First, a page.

For a change of pace — from Greece, Iran, Donald Trump, and from my usual fare of complaining about presidential imperialism, congressional gridlock and judicial extrapolation — here comes a short piece of summer booklist escapism. I can’t live up to the class or substance of the recent lists posted by my fellow Cagers regarding Africa or the Middle East. But I can offer Richard Nixon with a pentagram, and crazed libertarians.
In short, those seeking some escape from the real world should take solace in the fact that said world is being translated into fiction at a stunning rate.
Against the recent spate of Richard Nixon books (by Evan Thomas and Tim Weiner, for instance) comes Austin Grossman’s “Crooked,” which claims to combine “Lovecraftian suspense, international intrigue, Russian honey traps, and a presidential marriage.” The first chapter is here. I can only say it offers a rather different view of Watergate. “My name is Richard Milhous Nixon … and I have seen the devil walk.” Nixon fighting supernatural forces with incantations from the secret articles of the Constitution? Count me in.
While we’re still within shouting distance of July 4, I should mention political scientist Cal Mackenzie‘s new foray into historical fiction: “Independence.” Mackenzie, who teaches at Colby College, has written important works on presidential appointments, governmental ethics and the Great Society. Now he has turned his hand to the American Revolution and the trials and tribulations of families dealing with the internal schisms that the conflict produced. It’s a fun read. When PBS runs out of episodes of “Poldark,” they could do worse than to tap this source material.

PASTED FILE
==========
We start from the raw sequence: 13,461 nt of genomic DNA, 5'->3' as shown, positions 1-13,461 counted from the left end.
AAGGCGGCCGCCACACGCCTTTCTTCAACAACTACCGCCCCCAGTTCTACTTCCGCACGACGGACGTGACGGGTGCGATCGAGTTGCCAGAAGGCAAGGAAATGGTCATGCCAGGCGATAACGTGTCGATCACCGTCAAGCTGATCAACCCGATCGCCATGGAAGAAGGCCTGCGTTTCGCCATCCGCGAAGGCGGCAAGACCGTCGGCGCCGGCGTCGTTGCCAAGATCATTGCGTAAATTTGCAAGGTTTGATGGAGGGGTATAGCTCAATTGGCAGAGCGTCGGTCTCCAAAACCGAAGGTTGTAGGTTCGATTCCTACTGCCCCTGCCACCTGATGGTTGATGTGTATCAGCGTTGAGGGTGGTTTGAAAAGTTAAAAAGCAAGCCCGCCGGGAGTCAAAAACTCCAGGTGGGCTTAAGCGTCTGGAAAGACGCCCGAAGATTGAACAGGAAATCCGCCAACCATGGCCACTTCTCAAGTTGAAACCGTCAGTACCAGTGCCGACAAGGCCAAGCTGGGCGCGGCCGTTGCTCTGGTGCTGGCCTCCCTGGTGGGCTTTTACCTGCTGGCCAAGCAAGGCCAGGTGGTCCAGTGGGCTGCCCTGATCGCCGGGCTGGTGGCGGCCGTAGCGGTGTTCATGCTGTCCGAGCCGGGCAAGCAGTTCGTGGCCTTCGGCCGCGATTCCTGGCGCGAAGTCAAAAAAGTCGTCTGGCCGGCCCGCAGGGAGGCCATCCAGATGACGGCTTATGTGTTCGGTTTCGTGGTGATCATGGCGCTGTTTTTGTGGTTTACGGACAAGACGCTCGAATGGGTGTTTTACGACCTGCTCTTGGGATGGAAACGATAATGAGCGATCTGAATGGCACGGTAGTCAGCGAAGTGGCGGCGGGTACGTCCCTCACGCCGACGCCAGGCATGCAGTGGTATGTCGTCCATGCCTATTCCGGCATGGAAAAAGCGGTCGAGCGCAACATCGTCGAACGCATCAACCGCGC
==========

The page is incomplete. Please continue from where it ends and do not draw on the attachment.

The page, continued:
Finally, you may remember this past spring’s surge of interest (by more than 200,000 people) in moving to an anti-government country in Eastern Europe that doesn’t, strictly speaking, exist. But long before that, back in the early 2000s, there was an organized effort by American libertarians under the banner of the Free State Project to colonize the town of Grafton, N.H. The idea was to have enough like-minded people move there together to create a voting majority — to privatize services and create a “UN-free zone,” among other things. The experiment continues, with one result a deeply divided small town.
From that fact to fiction: Adam Schuitema‘s novel “Haymaker” traces that sort of story but moves it to the Upper Peninsula of Michigan, next to Lake Superior. Haymaker is “large enough for fellowship but small enough for those looking to make it a home … and to make a difference.” I’m guessing (hoping, really) that Grafton has not had quite the same range of drama and violence as the exodus to Haymaker provides Schuitema as he tracks an array of residents, old and new, who have to decide how (and whether) to live with one another. Though both sides have their share of crazed characters, the book takes their motivations and political philosophies seriously, which is refreshing. And if the maneuverings here are ultimately more personal than political, at least once the new inhabitants hit the frozen ground, the book does end with a mayoral election in a snowstorm — and some novel get-out-the-vote tactics.
Perhaps it is time for fictional federalism to take root. In any case, enjoy the respite. And if you can’t stay away from nonfiction, and from the election … do yourself a favor and at least make it the election of 1988 — with Richard Ben Cramer’s classic “What It Takes.”